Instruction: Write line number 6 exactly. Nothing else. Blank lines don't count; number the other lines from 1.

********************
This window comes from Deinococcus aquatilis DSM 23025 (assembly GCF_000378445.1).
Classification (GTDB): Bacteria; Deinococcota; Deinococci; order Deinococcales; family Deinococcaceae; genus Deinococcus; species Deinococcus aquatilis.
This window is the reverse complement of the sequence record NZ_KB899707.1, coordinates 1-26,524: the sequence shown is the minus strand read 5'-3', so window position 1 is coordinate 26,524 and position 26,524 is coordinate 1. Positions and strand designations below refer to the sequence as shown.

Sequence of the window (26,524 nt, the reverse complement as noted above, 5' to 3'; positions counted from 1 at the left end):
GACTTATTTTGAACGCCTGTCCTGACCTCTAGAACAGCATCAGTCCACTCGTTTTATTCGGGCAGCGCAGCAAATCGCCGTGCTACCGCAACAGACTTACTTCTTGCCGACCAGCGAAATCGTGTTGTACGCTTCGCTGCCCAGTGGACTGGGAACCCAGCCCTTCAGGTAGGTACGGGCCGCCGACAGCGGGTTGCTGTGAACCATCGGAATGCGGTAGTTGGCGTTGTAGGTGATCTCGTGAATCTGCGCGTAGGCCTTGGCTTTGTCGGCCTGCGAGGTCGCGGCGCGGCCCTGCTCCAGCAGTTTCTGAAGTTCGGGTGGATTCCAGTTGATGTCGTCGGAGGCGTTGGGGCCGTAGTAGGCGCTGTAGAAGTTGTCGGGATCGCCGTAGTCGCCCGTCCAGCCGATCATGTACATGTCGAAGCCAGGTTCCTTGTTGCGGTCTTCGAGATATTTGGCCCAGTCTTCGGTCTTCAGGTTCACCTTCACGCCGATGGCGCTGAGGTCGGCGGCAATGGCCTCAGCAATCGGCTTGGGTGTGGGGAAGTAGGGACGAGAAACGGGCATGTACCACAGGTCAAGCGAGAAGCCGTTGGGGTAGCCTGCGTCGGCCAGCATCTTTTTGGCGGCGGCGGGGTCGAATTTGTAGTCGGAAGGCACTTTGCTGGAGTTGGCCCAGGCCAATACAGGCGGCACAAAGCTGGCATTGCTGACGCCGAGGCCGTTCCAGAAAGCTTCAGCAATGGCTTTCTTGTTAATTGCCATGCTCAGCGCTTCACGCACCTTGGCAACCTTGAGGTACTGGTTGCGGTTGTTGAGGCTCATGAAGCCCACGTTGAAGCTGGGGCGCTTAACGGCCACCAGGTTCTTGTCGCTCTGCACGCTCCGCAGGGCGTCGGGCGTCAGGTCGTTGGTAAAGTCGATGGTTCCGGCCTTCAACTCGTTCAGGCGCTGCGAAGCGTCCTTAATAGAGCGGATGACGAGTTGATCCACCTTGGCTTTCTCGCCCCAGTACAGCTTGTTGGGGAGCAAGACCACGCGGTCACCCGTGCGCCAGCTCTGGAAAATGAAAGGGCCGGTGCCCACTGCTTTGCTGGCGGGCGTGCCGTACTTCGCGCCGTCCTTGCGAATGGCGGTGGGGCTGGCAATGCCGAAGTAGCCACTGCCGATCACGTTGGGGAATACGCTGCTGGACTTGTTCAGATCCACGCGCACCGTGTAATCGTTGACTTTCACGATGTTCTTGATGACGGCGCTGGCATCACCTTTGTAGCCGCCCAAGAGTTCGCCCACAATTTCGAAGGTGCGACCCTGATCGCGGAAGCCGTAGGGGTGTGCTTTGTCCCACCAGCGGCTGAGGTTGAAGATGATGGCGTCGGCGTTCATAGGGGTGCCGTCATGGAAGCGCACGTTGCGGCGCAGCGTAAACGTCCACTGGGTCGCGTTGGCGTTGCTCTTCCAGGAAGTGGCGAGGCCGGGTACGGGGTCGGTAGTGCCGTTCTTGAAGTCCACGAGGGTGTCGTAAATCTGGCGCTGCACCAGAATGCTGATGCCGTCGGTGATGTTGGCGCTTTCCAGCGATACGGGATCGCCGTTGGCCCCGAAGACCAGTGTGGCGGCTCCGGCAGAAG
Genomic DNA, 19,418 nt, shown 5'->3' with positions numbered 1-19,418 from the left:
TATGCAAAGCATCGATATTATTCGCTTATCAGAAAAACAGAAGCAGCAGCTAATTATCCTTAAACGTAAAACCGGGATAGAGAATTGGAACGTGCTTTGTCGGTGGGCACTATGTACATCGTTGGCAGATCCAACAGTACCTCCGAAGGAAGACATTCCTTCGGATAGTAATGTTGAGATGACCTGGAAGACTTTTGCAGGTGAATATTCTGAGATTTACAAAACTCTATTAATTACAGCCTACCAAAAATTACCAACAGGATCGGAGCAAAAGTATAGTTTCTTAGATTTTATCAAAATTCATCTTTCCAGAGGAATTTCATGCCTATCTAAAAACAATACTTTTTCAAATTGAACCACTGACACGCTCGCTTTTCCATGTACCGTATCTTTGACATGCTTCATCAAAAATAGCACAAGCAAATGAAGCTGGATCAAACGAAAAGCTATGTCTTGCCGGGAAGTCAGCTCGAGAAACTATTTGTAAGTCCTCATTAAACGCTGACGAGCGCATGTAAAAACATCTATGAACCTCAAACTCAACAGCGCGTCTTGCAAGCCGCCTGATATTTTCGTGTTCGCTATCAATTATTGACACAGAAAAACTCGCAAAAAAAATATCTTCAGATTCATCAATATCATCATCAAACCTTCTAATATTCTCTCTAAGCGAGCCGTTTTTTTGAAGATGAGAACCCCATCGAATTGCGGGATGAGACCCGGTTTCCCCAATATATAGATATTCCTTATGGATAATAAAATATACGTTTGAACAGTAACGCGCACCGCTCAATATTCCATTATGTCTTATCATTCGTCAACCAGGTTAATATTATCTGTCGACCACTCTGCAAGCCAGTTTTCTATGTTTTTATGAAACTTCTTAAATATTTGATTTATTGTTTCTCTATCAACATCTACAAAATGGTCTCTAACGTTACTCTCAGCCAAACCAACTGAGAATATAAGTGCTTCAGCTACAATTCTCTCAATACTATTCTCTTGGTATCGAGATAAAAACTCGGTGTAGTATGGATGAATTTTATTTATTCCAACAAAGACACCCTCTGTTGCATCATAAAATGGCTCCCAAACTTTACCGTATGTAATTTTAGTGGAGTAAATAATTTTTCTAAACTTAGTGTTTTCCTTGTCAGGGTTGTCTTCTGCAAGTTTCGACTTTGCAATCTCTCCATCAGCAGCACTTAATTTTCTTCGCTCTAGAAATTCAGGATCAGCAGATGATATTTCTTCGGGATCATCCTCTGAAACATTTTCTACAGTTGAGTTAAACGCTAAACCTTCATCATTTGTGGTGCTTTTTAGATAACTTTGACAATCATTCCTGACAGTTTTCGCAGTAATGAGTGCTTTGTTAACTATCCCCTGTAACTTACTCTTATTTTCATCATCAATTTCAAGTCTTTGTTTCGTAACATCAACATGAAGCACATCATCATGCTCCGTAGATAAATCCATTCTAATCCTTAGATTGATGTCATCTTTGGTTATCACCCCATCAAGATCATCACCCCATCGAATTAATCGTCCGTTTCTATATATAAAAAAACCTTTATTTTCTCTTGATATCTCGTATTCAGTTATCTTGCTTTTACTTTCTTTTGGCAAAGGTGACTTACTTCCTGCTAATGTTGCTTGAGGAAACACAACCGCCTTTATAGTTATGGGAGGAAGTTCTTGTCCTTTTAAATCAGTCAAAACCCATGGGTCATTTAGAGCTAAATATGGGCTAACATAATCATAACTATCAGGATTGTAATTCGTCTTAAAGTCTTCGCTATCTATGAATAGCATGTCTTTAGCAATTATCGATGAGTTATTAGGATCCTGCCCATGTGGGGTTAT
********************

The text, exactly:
Genomic DNA, 19,418 nt, shown 5'->3' with positions numbered 1-19,418 from the left: